The last morning in camp provides a story Hollywood’s finest screenwriters would be proud to have come up with!
The last full day in camp brings an inspiring conservation with a herder and a beautiful parting gift from a cat.
Tost’s snow leopards prove to be as elusive as their reputation suggests. Halfway through collaring season, they’ve successfully evaded our carefully laid-out traps.
After a week of intense preparations, a calmer routine settles over snow leopard research camp in Tost, Mongolia.
The value of nature’s goods and services that local people living in Asia’s mountains depend on is several times more than their average household income. In other words, if things such as fresh water and productive grasslands provided by the ecosystem were lost, it would spell ruin for these communities. These are the results of …
A curious snow leopard decides to inspect a camera trap set up by researchers to monitor and study these endangered cats.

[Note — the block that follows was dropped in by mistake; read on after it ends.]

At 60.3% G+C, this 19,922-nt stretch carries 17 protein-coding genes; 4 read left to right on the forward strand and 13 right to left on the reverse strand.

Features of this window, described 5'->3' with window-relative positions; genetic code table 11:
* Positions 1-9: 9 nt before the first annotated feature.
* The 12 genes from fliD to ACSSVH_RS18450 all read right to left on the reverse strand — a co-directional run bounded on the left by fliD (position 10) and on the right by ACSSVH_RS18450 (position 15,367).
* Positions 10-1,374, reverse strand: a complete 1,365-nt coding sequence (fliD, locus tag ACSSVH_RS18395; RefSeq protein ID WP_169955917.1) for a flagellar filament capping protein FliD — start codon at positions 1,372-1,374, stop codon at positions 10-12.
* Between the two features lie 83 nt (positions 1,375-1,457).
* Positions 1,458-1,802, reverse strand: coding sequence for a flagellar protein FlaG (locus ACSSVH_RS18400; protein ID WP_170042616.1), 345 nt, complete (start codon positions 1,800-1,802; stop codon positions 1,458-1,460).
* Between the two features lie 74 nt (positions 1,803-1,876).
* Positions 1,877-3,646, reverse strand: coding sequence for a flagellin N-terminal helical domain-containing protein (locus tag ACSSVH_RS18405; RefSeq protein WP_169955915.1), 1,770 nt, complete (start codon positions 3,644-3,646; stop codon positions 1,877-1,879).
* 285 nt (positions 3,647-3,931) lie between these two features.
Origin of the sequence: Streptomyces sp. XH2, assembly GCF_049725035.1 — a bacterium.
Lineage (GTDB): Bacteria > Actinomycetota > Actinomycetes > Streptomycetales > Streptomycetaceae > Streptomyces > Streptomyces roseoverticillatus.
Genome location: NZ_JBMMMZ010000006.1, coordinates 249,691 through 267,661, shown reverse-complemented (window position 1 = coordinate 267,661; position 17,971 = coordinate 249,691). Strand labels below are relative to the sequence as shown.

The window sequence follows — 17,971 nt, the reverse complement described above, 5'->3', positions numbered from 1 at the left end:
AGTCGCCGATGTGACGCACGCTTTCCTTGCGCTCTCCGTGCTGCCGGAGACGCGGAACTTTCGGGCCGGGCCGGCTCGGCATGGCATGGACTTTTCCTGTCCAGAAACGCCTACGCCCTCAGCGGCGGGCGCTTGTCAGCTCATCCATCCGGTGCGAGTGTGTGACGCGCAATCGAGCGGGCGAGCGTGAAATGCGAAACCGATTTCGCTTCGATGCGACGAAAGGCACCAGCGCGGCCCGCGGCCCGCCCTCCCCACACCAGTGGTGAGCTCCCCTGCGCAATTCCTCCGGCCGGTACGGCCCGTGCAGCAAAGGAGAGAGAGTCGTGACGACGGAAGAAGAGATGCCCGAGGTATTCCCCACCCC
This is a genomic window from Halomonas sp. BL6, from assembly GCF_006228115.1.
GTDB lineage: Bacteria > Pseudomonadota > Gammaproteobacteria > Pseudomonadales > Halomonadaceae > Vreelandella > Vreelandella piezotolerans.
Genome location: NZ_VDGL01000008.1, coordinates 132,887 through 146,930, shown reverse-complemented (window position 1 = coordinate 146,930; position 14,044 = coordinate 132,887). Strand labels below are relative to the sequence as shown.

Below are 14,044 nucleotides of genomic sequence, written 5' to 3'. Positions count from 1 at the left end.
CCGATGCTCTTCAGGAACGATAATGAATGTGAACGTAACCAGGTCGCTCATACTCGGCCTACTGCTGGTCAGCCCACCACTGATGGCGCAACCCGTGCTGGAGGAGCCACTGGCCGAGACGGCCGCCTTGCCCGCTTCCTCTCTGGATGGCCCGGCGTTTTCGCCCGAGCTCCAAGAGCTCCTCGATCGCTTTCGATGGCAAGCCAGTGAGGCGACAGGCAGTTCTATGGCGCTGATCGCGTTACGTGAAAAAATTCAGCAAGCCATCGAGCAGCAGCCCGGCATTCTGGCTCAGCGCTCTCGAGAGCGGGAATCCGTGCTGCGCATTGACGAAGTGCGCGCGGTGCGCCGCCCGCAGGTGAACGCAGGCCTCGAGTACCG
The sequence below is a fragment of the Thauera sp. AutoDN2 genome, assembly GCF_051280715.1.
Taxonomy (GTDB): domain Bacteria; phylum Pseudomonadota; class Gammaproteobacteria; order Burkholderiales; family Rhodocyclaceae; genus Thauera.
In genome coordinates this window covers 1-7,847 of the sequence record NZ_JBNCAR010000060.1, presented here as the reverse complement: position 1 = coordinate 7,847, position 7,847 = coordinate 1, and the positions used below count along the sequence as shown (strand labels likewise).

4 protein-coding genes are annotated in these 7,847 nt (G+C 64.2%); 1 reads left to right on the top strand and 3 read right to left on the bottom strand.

The snow leopard is under threat of extinction. But a local grassroots organization in Mongolia is showing a possible path toward the future for this endangered cat.
Some of the best conservationists are found among the rural communities who live side by side with the world’s endangered species. Davaa, a Mongolian herder, is such a local champion. Selected by his neighbors and friends as a community ranger, he now helps encourage sustainable practices and fosters tolerance among the community for the elusive snow leopard.
Field scientist Örjan Johansson is back in the South Gobi, the site of our long-term snow leopard study. Together with his colleague Gustaf Samelius, he’s attempting to collar snow leopards and ibex this spring to allow us to track their movements. This is his field diary.
A recent outbreak of PPR, a viral disease common among ruminants, has killed nearly a quarter of Mongolia’s population of saiga, an endangered antelope species. The disease has the potential to spread to key snow leopard prey species in the area as well.